Kick-Ass 2 Review
Reviewed by Phil Boothman.
The original Kick-Ass, based on the comic book miniseries by Mark Millar, was something akin to catching lightning in a bottle: impressive and surprising, but more than likely a one-off, never to be repeated again. However, with the release of two sequel series in comic book form and a third on the way, it was inevitable that a movie sequel to the unusual hit of 2010 would be made, and from that inevitability came Kick-Ass 2.
One of the elements which contributed to the success of the first Kick-Ass was the shock factor: not just from hearing an 11-year-old girl drop the C-bomb, but from the outrageous violence and the subversion of superhero tropes at a time when they were beginning to become more mainstream. The major challenge Kick-Ass 2 faces is how to recapture the uniquely surprising nature of the first film without treading over old ground, and in many ways it succeeds in overcoming this challenge.
Instead of simply continuing to play on existing superhero movie tropes, new writer and director Jeff Wadlow chooses instead to take familiar ideas from superhero sequels and subvert them somewhat: more outrageous villains, new comrades and an advancement of the typical superhero origin story. So where Kick-Ass saw costumed crimefighters largely working alone and taking on Mafia bosses, the sequel has them clashing with maniacal psychopaths clad in bondage gear, forming teams of superheroes and overcoming various personal crises to show their true colours as real, upstanding heroes.
However, a sequel trope that Kick-Ass 2 adopts rather than subverts is the idea of making the story ‘darker’: like The Dark Knight to Batman Begins, Kick-Ass 2 is a far darker tale compared to the original. While some of the violent excesses of the first film are toned down, and a couple of the more horrific sequences from the comic books neatly sidestepped in favour of jokes about the inadequacy of real-life supervillains, the film deals with violence on a far more personal level to the protagonists: Dave Lizewski’s family is targeted, and one of the heroes is brutally, and ultimately pointlessly murdered simply to make a point.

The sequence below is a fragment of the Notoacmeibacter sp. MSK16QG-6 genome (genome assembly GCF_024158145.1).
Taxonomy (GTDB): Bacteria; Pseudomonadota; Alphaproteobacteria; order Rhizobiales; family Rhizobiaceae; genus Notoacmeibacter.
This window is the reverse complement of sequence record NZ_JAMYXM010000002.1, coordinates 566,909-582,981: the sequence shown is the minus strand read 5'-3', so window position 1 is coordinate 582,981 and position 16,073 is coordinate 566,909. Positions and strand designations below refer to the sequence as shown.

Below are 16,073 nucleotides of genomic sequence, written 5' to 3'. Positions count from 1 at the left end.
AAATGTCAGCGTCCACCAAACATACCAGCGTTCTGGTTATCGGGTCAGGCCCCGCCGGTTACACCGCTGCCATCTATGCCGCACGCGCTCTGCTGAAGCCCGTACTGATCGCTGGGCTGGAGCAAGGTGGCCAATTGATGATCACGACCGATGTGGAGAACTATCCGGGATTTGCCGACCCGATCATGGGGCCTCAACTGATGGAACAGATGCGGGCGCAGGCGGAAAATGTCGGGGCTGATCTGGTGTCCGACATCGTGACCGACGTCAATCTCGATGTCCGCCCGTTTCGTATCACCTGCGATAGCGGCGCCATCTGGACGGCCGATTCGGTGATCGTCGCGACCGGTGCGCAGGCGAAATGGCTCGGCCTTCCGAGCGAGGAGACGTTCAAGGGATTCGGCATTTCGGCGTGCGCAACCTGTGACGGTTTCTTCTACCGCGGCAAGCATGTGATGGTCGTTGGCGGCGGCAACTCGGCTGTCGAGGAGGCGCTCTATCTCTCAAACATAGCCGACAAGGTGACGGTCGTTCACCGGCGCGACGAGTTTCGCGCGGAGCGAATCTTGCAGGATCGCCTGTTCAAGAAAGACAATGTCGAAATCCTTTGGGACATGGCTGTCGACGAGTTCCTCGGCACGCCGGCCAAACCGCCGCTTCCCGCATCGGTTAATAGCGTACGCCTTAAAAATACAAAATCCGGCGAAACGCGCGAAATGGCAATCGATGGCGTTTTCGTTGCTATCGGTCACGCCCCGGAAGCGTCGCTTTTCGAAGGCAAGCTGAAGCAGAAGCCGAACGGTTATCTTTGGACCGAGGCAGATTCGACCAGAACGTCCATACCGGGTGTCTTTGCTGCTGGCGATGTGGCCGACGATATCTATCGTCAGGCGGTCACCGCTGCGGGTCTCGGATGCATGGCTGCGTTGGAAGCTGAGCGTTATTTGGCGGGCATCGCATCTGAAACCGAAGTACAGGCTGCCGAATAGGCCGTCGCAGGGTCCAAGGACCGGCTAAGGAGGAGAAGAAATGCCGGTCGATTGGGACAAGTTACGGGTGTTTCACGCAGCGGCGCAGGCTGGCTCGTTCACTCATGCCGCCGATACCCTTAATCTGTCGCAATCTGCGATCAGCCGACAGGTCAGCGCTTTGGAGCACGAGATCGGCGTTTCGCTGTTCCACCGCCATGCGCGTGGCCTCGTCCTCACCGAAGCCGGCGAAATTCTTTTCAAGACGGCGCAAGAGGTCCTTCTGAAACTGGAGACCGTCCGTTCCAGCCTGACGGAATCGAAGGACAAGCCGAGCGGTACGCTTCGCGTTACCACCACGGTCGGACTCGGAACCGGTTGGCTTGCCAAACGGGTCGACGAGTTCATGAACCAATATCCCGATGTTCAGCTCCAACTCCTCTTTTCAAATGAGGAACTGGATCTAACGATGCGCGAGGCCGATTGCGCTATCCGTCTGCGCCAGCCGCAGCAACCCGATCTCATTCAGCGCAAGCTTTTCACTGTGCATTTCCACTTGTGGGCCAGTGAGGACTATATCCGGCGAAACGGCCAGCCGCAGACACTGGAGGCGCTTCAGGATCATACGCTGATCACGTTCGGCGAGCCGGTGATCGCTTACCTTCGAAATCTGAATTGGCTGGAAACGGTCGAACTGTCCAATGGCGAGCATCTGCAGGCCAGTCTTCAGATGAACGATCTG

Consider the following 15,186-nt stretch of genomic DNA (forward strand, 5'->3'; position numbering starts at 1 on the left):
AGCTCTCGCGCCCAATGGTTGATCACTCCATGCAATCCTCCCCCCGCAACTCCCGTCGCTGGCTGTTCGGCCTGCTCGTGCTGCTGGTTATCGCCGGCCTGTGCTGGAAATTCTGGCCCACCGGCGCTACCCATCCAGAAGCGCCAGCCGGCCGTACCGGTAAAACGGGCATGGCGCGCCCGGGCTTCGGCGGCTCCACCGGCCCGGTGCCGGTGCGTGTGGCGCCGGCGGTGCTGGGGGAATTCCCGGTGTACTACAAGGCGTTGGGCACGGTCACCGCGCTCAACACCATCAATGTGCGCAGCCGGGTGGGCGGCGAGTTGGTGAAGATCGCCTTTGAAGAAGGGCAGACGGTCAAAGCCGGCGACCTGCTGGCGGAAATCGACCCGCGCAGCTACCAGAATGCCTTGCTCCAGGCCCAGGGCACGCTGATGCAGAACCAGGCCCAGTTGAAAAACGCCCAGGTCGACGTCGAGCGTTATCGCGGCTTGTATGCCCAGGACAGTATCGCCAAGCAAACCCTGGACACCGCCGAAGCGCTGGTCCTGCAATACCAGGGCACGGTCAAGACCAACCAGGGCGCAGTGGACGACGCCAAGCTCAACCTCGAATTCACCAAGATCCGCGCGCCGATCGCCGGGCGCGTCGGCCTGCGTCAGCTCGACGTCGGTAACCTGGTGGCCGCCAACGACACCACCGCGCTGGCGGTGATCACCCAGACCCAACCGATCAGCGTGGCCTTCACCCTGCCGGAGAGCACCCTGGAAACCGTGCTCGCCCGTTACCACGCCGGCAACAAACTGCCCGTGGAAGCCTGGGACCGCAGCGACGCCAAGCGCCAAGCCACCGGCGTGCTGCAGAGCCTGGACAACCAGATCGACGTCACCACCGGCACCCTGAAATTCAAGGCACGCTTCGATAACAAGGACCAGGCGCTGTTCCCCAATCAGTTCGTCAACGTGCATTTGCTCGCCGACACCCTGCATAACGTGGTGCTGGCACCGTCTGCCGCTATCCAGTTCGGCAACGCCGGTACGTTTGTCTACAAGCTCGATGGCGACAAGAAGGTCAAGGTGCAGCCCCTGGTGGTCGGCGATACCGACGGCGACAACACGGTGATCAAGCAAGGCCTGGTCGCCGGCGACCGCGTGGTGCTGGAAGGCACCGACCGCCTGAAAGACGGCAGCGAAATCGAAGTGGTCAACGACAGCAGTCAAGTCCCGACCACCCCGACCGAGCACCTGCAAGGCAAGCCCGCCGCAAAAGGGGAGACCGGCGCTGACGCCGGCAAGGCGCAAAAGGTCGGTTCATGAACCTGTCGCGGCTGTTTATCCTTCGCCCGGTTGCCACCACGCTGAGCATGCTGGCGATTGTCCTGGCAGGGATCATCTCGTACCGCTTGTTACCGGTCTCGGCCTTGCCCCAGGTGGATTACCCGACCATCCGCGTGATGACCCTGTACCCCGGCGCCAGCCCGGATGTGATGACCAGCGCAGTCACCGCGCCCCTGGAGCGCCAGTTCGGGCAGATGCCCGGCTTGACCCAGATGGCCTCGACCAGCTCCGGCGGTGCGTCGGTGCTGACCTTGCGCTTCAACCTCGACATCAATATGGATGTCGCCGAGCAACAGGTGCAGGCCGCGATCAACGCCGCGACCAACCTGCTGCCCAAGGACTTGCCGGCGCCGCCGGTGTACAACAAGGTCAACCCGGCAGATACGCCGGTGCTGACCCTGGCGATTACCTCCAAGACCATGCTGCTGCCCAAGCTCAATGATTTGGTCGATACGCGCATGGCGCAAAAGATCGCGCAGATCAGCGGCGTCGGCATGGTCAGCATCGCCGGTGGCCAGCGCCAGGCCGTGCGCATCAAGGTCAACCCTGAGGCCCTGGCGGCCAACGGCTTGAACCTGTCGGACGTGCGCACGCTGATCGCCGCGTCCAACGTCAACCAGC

But that’s not to say that the trademark humour of the original is gone, far from it: Chloe Grace Moretz’s Hit Girl is just as potty-mouthed and Aaron Taylor-Johnson’s Dave is just as nerdy as they were in 2010, and Christopher Mintz-Plasse ramps up the political incorrectness with his supervillain identity as ‘The Motherf***er’ and his racially-stereotyped gang whose collective name is an outrageously profane surprise. However, it’s John Leguizamo’s put-upon ‘Alfred’ to the Motherf***er’s ‘evil Batman’ who gets some of the best moments as he reluctantly helps his ward assemble a crew and set up an evil lair complete with a shark tank, providing an effective realist foil to the comic book-inspired madness the rest of the characters are embroiled in. It’s only unfortunate that Javier is given somewhat short shrift and is unceremoniously dumped at the movie’s halfway point in favour of the more manic characters in the central ensemble.